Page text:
"This project has changed my professional mindset of where I want to take my career..."
Diamonds in the Marsh
Biology Majors Stand Up for Terrapins
Jordan Gray, a biology student who graduated in spring 2009, was drawn to the death toll of diamondback terrapins as they tried to cross Highway 80 on Tybee Island only to be crushed by zooming cars. In 2004, he started extracting eggs from the bodies of dead females and bringing them to the biology lab in an attempt to hatch them. The idea worked and it has morphed into an ongoing save-the-turtles campaign sustained by current biology students, with the support of associate professor Kathryn Craven.
The diamondback terrapin is the only North American turtle species to live exclusively in brackish water — marsh water containing both fresh and saltwater. They are found along the eastern seaboard from Massachusetts to Texas. But what will garner them the most attention is that the little critters — males grow to between 3-5 inches and females between 5-9 inches—are cute as buttons.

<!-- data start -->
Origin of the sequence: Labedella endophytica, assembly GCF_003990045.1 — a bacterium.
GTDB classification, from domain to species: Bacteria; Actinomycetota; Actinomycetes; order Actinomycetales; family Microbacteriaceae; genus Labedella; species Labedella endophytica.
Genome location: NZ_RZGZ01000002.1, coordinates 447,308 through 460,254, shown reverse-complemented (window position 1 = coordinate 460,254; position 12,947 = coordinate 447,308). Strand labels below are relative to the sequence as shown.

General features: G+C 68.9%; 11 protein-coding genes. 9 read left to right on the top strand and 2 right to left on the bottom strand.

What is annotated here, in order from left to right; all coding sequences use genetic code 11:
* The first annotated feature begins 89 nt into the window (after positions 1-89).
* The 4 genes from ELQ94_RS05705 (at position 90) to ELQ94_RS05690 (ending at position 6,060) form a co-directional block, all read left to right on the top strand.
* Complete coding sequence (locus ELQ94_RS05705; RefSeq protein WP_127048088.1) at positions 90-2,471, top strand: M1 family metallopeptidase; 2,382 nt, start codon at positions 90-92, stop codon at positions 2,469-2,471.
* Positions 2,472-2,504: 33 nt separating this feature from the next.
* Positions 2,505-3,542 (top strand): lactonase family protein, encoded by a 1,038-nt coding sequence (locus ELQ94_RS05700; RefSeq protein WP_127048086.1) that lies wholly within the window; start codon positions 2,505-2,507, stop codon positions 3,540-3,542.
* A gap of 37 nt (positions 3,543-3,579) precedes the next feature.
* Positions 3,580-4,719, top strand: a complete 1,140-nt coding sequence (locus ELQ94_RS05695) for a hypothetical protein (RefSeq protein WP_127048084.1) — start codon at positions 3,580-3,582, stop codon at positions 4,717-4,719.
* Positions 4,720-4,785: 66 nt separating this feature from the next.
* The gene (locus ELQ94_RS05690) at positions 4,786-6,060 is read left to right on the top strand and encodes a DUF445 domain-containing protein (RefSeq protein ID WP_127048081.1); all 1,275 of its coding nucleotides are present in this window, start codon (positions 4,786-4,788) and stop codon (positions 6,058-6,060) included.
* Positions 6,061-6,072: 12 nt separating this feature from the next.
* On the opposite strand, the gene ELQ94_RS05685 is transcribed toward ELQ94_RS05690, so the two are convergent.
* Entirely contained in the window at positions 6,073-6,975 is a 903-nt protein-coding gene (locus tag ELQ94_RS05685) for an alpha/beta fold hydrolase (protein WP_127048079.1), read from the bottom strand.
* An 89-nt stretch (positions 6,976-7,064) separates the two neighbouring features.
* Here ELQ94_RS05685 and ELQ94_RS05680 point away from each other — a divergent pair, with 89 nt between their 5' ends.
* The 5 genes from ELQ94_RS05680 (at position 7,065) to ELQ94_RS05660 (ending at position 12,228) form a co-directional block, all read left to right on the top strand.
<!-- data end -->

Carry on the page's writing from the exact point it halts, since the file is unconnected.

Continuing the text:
So, the biology students have forged a campus alliance: T.E.R.P.S (Terrapin Educational Research Program of Savannah) to bring focus to the turtles, prevent deaths, and collect data through first-hand research. The Georgia Department of Natural Resources has taken notice. In part due to data collected by the students, in 2006 the agency designated the Georgia subspecies of the diamondback terrapin as an unusual species, affording them additional protection as non-game wildlife.
On campus, the T.E.R.P.S. maintain a small pond where five adult terrapins are kept. The turtles make regular star appearances at local schools, community festivals and other events in a shameless PR blitz to promote themselves.
"If you can get people to see these animals and touch them, they will want to save them," said biology senior Tiffany Burgess, who first got involved with the turtles in 2006.
Eggs and hatchlings are cared for in the biology laboratory and students make regular releases into the wild—away from Highway 80—of juvenile turtles.
"This project has changed my professional mindset of where I want to take my career," said Burgess. "I'm very hopeful that the effort can be sustained as the current students graduate."
All students can join in and find ways to apply other disciplines to help save the turtles. Burgess, who is headed for graduate studies in zoology, has learned one thing from "her babies." Field research is where she wants to be. "I want to be outside working with animals all the time."
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